How language shapes the way we think

There are about 7,000 languages spoken around the world and they all have different sounds, vocabularies and structures. But do they shape the way we think? Cognitive scientist Lera Boroditsky shares examples of language from an Aboriginal community in Australia that uses cardinal directions instead of left and right to the multiple words for blue in Russian that suggest the answer is a resounding yes. "The beauty of linguistic diversity is that it reveals to us just how ingenious and how flexible the language is

The secrets of learning a new language

Want to learn a new language but feel daunted or unsure where to begin? You don't need some special talent or a "language gene," says Lýdia Machová. In an upbeat, inspiring talk, she reveals the secrets of polyglots (people who speak multiple languages) and shares four principles to help unlock your own hidden language talent -- and have fun while doing it

4 Reasons to Learn a New Language

English is fast becoming the world's universal language, and instant translation technology is improving every year. So why bother learning a foreign language? Linguist and Columbia professor John McWhorter shares four alluring benefits of learning an unfamiliar tongue

How language transformed humanity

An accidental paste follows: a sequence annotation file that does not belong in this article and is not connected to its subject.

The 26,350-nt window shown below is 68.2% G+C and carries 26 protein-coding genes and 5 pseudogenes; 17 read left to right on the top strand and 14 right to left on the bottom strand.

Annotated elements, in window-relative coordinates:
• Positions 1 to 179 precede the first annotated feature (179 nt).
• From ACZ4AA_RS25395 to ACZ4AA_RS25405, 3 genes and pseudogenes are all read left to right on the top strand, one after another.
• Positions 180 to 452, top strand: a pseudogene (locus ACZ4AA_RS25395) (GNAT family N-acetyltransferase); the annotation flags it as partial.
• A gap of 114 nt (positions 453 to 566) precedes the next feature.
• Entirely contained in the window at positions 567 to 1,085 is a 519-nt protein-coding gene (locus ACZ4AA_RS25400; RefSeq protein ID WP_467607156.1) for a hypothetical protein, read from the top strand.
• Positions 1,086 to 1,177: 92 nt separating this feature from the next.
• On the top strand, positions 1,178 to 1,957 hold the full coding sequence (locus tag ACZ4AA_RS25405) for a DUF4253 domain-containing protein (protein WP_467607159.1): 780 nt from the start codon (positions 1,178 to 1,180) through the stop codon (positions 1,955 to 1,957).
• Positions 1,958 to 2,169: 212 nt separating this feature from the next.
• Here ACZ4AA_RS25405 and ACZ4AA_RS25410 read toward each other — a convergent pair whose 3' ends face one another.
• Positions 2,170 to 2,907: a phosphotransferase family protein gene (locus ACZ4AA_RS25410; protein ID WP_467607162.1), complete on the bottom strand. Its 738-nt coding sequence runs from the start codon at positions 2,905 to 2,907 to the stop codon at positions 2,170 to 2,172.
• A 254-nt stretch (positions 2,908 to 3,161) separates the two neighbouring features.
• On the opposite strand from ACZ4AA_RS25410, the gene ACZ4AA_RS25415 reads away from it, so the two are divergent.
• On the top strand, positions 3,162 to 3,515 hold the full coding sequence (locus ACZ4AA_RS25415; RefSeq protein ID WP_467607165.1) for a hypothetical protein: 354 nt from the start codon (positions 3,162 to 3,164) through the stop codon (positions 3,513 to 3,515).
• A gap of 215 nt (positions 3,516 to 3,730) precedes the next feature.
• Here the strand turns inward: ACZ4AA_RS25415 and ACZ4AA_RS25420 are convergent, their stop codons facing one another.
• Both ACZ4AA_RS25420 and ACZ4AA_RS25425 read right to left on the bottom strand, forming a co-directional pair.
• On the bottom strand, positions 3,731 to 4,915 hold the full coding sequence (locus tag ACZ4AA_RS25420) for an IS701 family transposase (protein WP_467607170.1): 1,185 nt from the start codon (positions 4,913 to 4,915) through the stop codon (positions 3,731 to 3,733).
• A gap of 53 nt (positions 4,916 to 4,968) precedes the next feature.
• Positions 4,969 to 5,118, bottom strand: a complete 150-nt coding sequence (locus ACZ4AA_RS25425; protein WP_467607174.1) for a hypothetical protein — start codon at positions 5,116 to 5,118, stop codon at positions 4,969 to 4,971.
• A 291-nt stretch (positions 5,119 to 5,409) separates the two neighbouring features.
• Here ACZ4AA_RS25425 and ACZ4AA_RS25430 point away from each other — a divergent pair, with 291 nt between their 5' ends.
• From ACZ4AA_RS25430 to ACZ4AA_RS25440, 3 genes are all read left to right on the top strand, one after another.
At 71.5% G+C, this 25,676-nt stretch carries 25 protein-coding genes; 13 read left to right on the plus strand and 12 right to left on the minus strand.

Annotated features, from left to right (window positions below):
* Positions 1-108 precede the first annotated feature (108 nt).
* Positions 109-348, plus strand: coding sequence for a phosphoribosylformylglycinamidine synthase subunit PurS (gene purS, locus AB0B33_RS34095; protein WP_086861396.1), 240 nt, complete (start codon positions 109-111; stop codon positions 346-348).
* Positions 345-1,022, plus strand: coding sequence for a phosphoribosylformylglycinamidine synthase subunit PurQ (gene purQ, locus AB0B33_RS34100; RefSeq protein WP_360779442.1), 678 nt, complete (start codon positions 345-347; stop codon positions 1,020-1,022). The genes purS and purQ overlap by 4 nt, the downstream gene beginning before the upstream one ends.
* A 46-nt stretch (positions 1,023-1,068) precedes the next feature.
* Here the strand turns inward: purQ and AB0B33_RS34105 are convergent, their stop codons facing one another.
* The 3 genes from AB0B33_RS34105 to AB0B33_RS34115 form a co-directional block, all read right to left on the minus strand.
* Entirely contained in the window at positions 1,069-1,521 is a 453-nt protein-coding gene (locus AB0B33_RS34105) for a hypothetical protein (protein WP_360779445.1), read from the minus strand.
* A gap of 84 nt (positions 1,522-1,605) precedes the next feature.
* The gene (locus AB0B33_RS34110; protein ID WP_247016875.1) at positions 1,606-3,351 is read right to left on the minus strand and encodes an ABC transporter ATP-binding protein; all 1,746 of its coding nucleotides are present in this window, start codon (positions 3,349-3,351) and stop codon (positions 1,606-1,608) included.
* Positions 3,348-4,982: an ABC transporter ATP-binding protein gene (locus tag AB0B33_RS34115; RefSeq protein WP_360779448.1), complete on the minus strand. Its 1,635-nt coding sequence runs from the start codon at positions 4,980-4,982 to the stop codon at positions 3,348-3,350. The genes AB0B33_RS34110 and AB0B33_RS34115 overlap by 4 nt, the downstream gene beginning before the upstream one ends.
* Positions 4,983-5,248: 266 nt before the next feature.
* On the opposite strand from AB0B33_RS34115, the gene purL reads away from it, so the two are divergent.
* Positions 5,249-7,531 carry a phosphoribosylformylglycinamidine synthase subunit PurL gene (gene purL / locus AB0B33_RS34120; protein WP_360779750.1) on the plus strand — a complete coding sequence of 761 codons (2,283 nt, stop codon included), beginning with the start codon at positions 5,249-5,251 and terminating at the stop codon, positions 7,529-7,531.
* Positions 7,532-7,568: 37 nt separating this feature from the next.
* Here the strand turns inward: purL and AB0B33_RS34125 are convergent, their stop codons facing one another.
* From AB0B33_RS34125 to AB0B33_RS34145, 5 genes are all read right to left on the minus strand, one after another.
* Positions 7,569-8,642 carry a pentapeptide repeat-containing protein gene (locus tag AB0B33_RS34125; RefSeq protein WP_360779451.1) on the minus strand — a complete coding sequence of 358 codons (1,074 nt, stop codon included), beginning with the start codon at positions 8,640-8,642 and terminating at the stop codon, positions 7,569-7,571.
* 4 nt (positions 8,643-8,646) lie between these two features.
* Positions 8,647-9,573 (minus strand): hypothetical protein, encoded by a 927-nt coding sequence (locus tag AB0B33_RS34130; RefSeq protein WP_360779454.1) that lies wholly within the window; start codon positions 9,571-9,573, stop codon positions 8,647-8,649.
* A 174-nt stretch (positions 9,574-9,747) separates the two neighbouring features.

Biologist Mark Pagel shares an intriguing theory about why humans evolved our complex system of language. He suggests that language is a piece of "social technology" that allowed early human tribes to access a powerful new tool: cooperation

Txtng is killing language. JK!!!

Does texting mean the death of good writing skills? John McWhorter posits that there's much more to texting -- linguistically, culturally -- than it seems, and it's all good news.

One Simple Method to Learn Any Language

While few of us will ever take on the ambitious challenge of learning four foreign languages in a year, many of us yearn to be more proficient in another language. The secret to success as it turns out is simpler than you think. Scott Young is a blogger, speaker, and author.

How people talk now holds clues about human migration centuries ago

Often, you can tell where someone grew up by the way they speak.

For example, if someone in the United States doesn’t pronounce the final “r” at the end of “car,” you might think they are from the Boston area, based on sometimes exaggerated stereotypes about American accents and dialects, such as “Pahk the cahr in Hahvahd Yahd.”